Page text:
On 7 November 1975, the defendants with others, met an undercover Police Officer, who was accompanied by an informer, at a restaurant owned by defendant-one, in Queens County. There was a discussion concerning the buying and selling of cocaine and the defendants quoted prices to the undercover detective at $4,000 for 1/8 of a kilo, and $32,000 for a kilo. The next day, an agreement was made and to meet at the same place for the purchase of 1/8 of a kilo. At the subsequent meeting, defendant-one delivered the 1/8 of a kilo to the officer and received from him the sum of $4,000 as payment. Having established a basis for doing business, the defendants and the undercover officer entered into another deal at the restaurant for the sale of a kilo for $32,000. The actual sale for the kilo was made in Nassau County.
Subsequently, the defendants were indicted in Queens County charged with the crime of Criminal Sale in the First Degree, involving the $4,000 sale and the conspiracy which led up to that substantive crime. They were also indicted by the Nassau County Grand Jury for crimes involving the $32,000 sale, to wit: Criminal Sale of a Controlled Substance in the First Degree, Criminal Possession of a Controlled Substance in the First Degree and Conspiracy in the First Degree.
During the trial of defendant-two in Nassau County Court, the arresting officer testified about the meeting that took place at the restaurant in Queens County on 7 November 1975; he further testified to the details of the transaction that took place in Queens County on 8 November 1975 involving the $4,000 sale, the sale that was charged in Count One of the indictment; and he testified to other meetings and the consummated sale of a kilo of cocaine which took place in Nassau County.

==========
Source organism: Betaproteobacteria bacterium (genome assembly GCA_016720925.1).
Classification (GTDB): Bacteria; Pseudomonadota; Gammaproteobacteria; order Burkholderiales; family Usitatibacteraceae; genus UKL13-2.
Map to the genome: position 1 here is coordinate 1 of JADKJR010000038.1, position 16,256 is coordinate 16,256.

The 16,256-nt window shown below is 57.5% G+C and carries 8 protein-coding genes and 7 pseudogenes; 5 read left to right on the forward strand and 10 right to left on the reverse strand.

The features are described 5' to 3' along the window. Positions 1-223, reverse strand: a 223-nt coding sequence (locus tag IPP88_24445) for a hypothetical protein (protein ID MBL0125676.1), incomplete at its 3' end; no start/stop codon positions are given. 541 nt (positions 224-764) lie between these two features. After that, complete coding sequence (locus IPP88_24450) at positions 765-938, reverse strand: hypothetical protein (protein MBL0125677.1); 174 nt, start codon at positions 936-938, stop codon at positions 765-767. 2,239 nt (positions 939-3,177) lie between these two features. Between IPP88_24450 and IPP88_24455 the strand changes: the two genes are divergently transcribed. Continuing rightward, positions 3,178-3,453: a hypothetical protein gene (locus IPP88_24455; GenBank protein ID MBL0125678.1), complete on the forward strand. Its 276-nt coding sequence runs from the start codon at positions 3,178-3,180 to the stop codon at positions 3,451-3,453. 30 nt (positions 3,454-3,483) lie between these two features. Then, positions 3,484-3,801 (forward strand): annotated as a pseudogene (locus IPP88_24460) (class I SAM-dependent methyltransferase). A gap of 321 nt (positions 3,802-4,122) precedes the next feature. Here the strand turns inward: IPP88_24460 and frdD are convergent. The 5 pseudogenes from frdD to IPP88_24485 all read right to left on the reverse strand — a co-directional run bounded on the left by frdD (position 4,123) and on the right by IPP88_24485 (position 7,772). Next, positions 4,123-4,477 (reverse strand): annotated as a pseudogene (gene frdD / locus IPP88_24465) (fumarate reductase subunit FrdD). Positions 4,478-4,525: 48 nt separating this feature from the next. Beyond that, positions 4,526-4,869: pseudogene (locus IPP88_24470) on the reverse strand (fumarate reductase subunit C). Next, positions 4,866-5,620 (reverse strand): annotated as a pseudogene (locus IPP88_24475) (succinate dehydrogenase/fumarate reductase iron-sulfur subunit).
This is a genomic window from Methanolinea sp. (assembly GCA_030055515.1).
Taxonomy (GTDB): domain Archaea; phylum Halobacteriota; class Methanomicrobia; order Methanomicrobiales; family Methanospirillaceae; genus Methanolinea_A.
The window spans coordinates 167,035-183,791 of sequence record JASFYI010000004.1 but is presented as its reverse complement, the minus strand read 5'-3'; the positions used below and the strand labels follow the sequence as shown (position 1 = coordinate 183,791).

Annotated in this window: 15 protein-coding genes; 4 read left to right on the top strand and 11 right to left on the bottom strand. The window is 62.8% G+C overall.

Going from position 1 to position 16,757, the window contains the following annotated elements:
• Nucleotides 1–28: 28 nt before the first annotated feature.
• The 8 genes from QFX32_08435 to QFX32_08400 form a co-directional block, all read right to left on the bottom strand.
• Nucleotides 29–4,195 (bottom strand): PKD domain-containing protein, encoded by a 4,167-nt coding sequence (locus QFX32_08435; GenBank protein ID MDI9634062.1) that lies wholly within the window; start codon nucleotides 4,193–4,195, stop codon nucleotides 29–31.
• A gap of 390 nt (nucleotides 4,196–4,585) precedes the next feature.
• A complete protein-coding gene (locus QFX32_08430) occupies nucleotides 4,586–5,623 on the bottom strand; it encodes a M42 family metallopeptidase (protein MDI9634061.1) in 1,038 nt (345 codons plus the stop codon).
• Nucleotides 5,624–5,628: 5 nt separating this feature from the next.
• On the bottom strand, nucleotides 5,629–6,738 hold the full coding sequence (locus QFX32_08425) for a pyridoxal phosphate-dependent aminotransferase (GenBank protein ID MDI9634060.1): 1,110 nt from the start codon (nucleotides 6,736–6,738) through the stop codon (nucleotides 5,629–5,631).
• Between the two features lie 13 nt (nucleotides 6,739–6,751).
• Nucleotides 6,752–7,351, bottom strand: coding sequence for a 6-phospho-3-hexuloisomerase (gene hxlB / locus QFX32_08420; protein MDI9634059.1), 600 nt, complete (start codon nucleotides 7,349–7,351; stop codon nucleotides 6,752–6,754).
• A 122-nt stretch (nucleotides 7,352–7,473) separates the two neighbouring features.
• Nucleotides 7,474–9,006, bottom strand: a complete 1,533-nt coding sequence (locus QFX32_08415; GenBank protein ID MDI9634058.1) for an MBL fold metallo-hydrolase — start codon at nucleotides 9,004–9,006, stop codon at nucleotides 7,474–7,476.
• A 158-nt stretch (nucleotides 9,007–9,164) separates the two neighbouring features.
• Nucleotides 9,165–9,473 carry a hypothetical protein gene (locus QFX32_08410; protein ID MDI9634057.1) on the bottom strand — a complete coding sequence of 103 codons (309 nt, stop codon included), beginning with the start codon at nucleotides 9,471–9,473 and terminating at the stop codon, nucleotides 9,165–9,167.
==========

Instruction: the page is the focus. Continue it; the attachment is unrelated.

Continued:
In Nassau County, defendant-two went to trial on the indictment and was convicted on all three counts, and defendant-one pleaded Guilty to Criminal Sale of a Controlled Substance in the Third Degree in full satisfaction of all the counts in that indictment. Of particular significance is the Nassau County indictment itself which alleged in its fourth count charging the defendants with Conspiracy in the First Degree.
In Queens County, the defendants, charged with the crimes of Criminal Sale of a Dangerous Drug in the First Degree, and Conspiracy in the First Degree, moved to dismiss the indictment on the grounds that the prosecution puts them in jeopardy again for crimes of which they already have been convicted in another jurisdiction, Nassau County.
According to the defendants, their prosecution in Nassau County of the crime of Conspiracy in the First Degree included therein acts which were alleged in the Queens County indictment and thus fall within the proscriptions of CPL 40.20 which prohibit such a second prosecution.
According to the People, jeopardy has not attached because the agreement to sell 1/8 of a kilo and the one kilo, which sales were consummated in two different jurisdictions, were in fact not one conspiracy, but two different conspiracies to commit two different crimes.
In CPL 40.10, sub. 2, a criminal transaction is defined as a conduct which establishes at least one offense and which is comprised of two or more of a group of acts either so closely related in criminal purpose or objective as to constitute elements or integral parts of a single criminal venture.